Seismic attenuation poses challenges to velocity model building from the acoustic/elastic full waveform inversion (FWI). In particular, when constructing the FWI gradient for velocity inversion, recent studies have shown that the high-attenuation structure could distort the gradient by damping the amplitudes and shifting the kinematic phases, resulting in an imbalanced update and thus unreliable velocity model. These Q-effects are particularly significant in the reflection acquisition geometry due to the “double-damping” issue. Here we propose a Q-compensated FWI algorithm for constructing a Q-free FWI gradient. By using a recently developed viscoacoustic wave propagator, this compensation can be done conveniently by keeping the dispersion term and flipping the dissipation term in the wave equation when we simulate both the forward and the time-reversed adjoint wavefields. The resultant gradient obtained by interacting these two wavefields has correct kinematics and Q-free amplitudes. This Q-compensated FWI can balance the update between Q- and no-Q-areas, which we demonstrate using synthetic examples. In addition, we also illustrate how to take advantage of the dissipation-dispersion decoupling to determine the anomalous Q value in the Q model building workflow via the Q-compensated reverse-time migration.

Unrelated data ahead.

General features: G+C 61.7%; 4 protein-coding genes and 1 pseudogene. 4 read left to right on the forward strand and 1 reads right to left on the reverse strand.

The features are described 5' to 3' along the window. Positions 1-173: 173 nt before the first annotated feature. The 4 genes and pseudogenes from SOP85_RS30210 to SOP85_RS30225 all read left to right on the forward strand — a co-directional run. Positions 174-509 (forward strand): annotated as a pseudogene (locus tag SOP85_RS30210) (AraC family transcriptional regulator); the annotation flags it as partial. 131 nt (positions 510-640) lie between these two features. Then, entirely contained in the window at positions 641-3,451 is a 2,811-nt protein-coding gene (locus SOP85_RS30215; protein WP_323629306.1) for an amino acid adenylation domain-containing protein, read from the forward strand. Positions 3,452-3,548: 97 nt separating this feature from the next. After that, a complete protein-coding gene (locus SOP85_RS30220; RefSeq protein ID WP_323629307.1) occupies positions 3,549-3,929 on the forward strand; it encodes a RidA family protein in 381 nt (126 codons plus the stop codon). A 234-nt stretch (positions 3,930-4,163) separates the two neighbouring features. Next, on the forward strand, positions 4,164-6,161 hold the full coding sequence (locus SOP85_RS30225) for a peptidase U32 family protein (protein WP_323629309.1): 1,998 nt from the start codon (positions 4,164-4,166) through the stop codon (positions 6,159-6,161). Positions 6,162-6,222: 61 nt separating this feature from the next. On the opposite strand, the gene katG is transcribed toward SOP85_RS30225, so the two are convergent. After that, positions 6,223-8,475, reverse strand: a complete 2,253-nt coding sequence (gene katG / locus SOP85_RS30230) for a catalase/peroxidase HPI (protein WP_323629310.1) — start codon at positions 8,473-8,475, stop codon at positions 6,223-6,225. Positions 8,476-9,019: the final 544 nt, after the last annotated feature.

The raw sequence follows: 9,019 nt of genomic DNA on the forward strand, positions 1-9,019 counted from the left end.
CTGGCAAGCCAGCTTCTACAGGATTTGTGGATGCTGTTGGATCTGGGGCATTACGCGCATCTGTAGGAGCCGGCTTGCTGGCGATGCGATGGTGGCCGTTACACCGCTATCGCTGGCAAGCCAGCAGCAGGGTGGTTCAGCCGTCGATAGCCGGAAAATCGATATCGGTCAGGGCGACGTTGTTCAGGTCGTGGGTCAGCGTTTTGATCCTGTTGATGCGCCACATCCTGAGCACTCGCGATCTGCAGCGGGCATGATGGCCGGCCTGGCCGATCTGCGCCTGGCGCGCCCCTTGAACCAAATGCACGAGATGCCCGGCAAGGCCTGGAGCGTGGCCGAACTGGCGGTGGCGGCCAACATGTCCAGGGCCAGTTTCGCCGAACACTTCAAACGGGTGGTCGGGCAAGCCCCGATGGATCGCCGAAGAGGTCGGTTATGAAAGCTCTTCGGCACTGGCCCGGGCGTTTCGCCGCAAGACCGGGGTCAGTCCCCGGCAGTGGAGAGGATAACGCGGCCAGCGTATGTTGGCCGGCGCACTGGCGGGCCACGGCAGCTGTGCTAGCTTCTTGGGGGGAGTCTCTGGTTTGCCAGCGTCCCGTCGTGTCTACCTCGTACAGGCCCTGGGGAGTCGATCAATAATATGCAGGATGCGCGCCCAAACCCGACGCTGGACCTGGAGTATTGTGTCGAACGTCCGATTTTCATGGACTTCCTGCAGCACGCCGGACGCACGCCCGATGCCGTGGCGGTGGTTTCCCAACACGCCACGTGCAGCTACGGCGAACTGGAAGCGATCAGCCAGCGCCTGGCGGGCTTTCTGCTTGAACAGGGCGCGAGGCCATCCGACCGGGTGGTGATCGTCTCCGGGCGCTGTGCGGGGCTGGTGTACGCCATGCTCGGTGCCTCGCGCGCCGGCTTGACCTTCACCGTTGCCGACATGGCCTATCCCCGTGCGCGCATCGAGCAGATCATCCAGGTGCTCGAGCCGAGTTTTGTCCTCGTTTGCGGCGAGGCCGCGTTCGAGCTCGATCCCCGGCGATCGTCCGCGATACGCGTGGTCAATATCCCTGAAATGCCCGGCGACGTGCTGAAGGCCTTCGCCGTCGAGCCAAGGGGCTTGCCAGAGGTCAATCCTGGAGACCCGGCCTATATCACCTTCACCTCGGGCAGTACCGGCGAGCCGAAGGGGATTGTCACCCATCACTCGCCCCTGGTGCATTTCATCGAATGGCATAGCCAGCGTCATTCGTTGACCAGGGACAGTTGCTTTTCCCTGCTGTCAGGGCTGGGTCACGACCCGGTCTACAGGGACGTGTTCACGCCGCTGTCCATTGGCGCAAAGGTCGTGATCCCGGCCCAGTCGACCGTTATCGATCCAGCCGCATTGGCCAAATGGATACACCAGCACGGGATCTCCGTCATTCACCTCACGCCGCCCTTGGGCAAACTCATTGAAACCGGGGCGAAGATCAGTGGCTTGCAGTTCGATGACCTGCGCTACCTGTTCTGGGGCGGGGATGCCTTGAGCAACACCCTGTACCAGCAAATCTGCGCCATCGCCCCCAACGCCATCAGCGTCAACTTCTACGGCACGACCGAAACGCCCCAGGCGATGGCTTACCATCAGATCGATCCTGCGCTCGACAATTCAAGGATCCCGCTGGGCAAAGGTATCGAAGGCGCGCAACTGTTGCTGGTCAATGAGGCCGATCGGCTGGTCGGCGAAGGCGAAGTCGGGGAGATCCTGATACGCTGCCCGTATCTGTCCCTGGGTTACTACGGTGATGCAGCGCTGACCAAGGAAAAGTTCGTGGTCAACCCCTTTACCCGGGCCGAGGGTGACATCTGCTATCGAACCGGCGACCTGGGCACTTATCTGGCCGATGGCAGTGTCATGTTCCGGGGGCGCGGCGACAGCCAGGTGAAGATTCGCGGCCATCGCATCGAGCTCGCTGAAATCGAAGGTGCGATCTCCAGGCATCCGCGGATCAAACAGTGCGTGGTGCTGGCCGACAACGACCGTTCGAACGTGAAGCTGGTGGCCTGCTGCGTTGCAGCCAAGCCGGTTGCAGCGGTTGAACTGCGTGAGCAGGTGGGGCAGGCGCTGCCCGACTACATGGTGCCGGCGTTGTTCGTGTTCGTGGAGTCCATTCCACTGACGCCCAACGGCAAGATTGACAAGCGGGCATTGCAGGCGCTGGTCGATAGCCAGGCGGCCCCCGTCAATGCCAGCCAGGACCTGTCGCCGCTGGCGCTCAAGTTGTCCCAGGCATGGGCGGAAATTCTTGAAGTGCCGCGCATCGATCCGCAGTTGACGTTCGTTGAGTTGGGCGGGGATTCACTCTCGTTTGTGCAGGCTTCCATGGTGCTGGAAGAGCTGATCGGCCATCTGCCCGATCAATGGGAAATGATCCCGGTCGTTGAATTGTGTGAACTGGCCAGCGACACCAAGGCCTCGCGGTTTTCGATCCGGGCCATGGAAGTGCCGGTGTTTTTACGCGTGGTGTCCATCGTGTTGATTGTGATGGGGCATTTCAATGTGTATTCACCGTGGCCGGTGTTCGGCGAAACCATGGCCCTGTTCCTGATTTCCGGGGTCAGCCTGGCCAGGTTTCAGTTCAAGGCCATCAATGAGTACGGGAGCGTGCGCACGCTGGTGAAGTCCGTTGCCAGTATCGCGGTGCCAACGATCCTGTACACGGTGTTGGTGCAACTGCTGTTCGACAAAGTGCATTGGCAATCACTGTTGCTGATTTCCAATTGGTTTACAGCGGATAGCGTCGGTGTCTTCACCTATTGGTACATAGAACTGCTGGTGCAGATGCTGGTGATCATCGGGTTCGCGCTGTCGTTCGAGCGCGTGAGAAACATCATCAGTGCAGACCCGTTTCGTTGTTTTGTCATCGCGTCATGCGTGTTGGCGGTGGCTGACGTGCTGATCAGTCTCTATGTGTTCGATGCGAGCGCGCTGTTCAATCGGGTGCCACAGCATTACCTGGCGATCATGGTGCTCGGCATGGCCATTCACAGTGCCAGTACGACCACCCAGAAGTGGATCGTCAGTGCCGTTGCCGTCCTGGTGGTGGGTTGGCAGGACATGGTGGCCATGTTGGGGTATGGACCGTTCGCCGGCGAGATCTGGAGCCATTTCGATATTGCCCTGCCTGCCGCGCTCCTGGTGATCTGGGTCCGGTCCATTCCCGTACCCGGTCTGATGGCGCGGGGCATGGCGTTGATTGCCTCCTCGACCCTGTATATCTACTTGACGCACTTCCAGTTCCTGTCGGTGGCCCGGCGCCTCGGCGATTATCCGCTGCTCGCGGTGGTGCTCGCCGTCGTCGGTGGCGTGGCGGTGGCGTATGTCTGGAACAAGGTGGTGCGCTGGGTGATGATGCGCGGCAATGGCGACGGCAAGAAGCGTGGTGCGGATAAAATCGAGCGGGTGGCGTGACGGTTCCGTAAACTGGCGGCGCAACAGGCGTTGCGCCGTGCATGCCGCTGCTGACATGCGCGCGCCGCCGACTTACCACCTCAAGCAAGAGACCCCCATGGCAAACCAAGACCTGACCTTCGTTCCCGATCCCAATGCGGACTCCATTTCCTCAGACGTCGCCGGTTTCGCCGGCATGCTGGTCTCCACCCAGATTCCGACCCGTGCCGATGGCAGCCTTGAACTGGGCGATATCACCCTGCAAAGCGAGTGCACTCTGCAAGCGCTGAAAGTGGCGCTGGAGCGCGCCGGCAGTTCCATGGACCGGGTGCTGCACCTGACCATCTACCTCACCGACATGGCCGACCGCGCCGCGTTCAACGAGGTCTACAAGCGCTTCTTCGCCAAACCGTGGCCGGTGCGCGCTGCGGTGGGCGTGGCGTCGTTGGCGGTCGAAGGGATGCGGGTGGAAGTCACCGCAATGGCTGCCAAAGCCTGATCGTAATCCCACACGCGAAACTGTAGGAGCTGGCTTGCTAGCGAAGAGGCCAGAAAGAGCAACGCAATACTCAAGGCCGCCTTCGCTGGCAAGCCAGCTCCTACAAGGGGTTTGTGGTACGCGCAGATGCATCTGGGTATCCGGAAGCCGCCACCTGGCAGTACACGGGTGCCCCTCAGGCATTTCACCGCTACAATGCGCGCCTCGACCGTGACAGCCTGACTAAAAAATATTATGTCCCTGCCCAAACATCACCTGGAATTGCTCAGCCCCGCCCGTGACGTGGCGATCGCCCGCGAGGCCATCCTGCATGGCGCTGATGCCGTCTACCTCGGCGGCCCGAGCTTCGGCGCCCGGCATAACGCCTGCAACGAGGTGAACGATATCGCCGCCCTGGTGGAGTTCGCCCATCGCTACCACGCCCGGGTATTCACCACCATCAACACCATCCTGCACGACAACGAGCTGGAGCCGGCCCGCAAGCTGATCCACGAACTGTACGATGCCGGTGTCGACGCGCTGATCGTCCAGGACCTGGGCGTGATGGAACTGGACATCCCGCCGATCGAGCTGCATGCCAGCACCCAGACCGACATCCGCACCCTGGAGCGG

All Science Journal Classification (ASJC) codes
- Geochemistry and Petrology